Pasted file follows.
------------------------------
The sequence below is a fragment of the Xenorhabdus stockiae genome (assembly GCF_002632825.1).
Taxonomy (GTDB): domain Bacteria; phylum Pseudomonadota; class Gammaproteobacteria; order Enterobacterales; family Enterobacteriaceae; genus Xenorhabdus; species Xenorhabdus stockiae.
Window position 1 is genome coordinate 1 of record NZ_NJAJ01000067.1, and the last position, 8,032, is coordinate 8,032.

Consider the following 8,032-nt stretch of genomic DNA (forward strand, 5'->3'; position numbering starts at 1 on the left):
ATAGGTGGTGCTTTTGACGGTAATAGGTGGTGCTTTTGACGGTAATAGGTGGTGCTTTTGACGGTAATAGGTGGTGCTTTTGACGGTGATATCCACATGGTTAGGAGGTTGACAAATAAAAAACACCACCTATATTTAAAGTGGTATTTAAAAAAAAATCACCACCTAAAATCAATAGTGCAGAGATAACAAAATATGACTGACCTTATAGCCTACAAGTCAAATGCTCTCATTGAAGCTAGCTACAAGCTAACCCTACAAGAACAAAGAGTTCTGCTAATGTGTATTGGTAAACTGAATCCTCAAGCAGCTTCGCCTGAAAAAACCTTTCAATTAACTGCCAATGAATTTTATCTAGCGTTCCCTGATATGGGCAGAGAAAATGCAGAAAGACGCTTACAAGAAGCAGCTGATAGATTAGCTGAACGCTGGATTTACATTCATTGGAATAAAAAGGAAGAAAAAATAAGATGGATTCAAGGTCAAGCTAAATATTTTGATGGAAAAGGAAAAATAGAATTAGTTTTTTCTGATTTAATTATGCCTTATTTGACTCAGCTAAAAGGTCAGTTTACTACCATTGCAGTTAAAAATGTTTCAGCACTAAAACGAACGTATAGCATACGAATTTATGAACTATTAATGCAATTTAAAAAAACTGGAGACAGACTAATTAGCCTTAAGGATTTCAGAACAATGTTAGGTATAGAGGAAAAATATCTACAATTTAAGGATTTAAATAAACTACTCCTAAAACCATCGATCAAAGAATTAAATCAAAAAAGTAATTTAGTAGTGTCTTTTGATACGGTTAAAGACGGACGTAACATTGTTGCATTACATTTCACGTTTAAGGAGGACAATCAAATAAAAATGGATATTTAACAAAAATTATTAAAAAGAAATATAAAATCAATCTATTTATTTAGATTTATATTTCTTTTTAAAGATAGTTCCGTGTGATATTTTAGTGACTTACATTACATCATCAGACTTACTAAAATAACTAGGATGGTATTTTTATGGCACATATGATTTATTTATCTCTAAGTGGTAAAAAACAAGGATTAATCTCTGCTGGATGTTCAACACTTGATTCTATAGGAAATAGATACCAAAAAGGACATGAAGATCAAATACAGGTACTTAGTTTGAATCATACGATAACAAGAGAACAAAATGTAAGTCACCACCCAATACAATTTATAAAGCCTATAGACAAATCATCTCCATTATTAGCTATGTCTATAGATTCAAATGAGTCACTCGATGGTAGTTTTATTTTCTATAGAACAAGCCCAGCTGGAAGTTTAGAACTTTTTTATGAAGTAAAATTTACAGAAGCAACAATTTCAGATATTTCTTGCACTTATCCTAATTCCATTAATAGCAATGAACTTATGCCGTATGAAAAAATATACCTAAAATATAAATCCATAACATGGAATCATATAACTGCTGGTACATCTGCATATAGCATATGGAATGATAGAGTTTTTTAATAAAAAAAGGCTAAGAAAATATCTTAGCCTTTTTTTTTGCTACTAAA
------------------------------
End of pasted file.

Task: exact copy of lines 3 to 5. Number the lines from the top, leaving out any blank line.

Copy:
Window position 1 is genome coordinate 1 of record NZ_NJAJ01000067.1, and the last position, 8,032, is coordinate 8,032.

Consider the following 8,032-nt stretch of genomic DNA (forward strand, 5'->3'; position numbering starts at 1 on the left):
ATAGGTGGTGCTTTTGACGGTAATAGGTGGTGCTTTTGACGGTAATAGGTGGTGCTTTTGACGGTAATAGGTGGTGCTTTTGACGGTGATATCCACATGGTTAGGAGGTTGACAAATAAAAAACACCACCTATATTTAAAGTGGTATTTAAAAAAAAATCACCACCTAAAATCAATAGTGCAGAGATAACAAAATATGACTGACCTTATAGCCTACAAGTCAAATGCTCTCATTGAAGCTAGCTACAAGCTAACCCTACAAGAACAAAGAGTTCTGCTAATGTGTATTGGTAAACTGAATCCTCAAGCAGCTTCGCCTGAAAAAACCTTTCAATTAACTGCCAATGAATTTTATCTAGCGTTCCCTGATATGGGCAGAGAAAATGCAGAAAGACGCTTACAAGAAGCAGCTGATAGATTAGCTGAACGCTGGATTTACATTCATTGGAATAAAAAGGAAGAAAAAATAAGATGGATTCAAGGTCAAGCTAAATATTTTGATGGAAAAGGAAAAATAGAATTAGTTTTTTCTGATTTAATTATGCCTTATTTGACTCAGCTAAAAGGTCAGTTTACTACCATTGCAGTTAAAAATGTTTCAGCACTAAAACGAACGTATAGCATACGAATTTATGAACTATTAATGCAATTTAAAAAAACTGGAGACAGACTAATTAGCCTTAAGGATTTCAGAACAATGTTAGGTATAGAGGAAAAATATCTACAATTTAAGGATTTAAATAAACTACTCCTAAAACCATCGATCAAAGAATTAAATCAAAAAAGTAATTTAGTAGTGTCTTTTGATACGGTTAAAGACGGACGTAACATTGTTGCATTACATTTCACGTTTAAGGAGGACAATCAAATAAAAATGGATATTTAACAAAAATTATTAAAAAGAAATATAAAATCAATCTATTTATTTAGATTTATATTTCTTTTTAAAGATAGTTCCGTGTGATATTTTAGTGACTTACATTACATCATCAGACTTACTAAAATAACTAGGATGGTATTTTTATGGCACATATGATTTATTTATCTCTAAGTGGTAAAAAACAAGGATTAATCTCTGCTGGATGTTCAACACTTGATTCTATAGGAAATAGATACCAAAAAGGACATGAAGATCAAATACAGGTACTTAGTTTGAATCATACGATAACAAGAGAACAAAATGTAAGTCACCACCCAATACAATTTATAAAGCCTATAGACAAATCATCTCCATTATTAGCTATGTCTATAGATTCAAATGAGTCACTCGATGGTAGTTTTATTTTCTATAGAACAAGCCCAGCTGGAAGTTTAGAACTTTTTTATGAAGTAAAATTTACAGAAGCAACAATTTCAGATATTTCTTGCACTTATCCTAATTCCATTAATAGCAATGAACTTATGCCGTATGAAAAAATATACCTAAAATATAAATCCATAACATGGAATCATATAACTGCTGGTACATCTGCATATAGCATATGGAATGATAGAGTTTTTTAATAAAAAAAGGCTAAGAAAATATCTTAGCCTTTTTTTTTGCTACTAAA